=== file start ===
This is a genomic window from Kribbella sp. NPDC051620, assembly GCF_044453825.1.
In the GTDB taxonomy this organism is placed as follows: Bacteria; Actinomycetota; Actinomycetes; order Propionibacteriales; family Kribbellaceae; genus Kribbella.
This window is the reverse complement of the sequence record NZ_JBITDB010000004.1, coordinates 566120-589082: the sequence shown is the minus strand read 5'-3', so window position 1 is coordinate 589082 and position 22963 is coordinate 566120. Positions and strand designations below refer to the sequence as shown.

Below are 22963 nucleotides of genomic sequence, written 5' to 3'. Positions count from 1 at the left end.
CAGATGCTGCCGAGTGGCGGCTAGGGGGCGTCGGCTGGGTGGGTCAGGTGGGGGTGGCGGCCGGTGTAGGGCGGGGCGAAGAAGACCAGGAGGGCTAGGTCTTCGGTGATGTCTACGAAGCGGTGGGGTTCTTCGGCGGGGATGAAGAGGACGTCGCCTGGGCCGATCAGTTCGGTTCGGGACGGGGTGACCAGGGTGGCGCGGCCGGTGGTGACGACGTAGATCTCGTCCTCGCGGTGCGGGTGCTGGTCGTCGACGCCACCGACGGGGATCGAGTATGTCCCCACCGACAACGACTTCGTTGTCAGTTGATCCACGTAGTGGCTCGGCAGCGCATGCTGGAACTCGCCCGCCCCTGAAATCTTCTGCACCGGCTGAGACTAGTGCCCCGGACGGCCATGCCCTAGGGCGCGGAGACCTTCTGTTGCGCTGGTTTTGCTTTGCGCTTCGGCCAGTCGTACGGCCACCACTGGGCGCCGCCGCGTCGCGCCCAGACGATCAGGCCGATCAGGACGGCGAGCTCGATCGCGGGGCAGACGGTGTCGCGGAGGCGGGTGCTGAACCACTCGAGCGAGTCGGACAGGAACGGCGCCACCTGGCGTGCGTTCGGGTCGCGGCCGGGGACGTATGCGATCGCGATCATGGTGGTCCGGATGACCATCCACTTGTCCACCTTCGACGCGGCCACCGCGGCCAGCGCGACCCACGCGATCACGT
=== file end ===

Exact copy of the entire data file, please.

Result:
This is a genomic window from Kribbella sp. NPDC051620, assembly GCF_044453825.1.
In the GTDB taxonomy this organism is placed as follows: Bacteria; Actinomycetota; Actinomycetes; order Propionibacteriales; family Kribbellaceae; genus Kribbella.
This window is the reverse complement of the sequence record NZ_JBITDB010000004.1, coordinates 566120-589082: the sequence shown is the minus strand read 5'-3', so window position 1 is coordinate 589082 and position 22963 is coordinate 566120. Positions and strand designations below refer to the sequence as shown.

Below are 22963 nucleotides of genomic sequence, written 5' to 3'. Positions count from 1 at the left end.
CAGATGCTGCCGAGTGGCGGCTAGGGGGCGTCGGCTGGGTGGGTCAGGTGGGGGTGGCGGCCGGTGTAGGGCGGGGCGAAGAAGACCAGGAGGGCTAGGTCTTCGGTGATGTCTACGAAGCGGTGGGGTTCTTCGGCGGGGATGAAGAGGACGTCGCCTGGGCCGATCAGTTCGGTTCGGGACGGGGTGACCAGGGTGGCGCGGCCGGTGGTGACGACGTAGATCTCGTCCTCGCGGTGCGGGTGCTGGTCGTCGACGCCACCGACGGGGATCGAGTATGTCCCCACCGACAACGACTTCGTTGTCAGTTGATCCACGTAGTGGCTCGGCAGCGCATGCTGGAACTCGCCCGCCCCTGAAATCTTCTGCACCGGCTGAGACTAGTGCCCCGGACGGCCATGCCCTAGGGCGCGGAGACCTTCTGTTGCGCTGGTTTTGCTTTGCGCTTCGGCCAGTCGTACGGCCACCACTGGGCGCCGCCGCGTCGCGCCCAGACGATCAGGCCGATCAGGACGGCGAGCTCGATCGCGGGGCAGACGGTGTCGCGGAGGCGGGTGCTGAACCACTCGAGCGAGTCGGACAGGAACGGCGCCACCTGGCGTGCGTTCGGGTCGCGGCCGGGGACGTATGCGATCGCGATCATGGTGGTCCGGATGACCATCCACTTGTCCACCTTCGACGCGGCCACCGCGGCCAGCGCGACCCACGCGATCACGT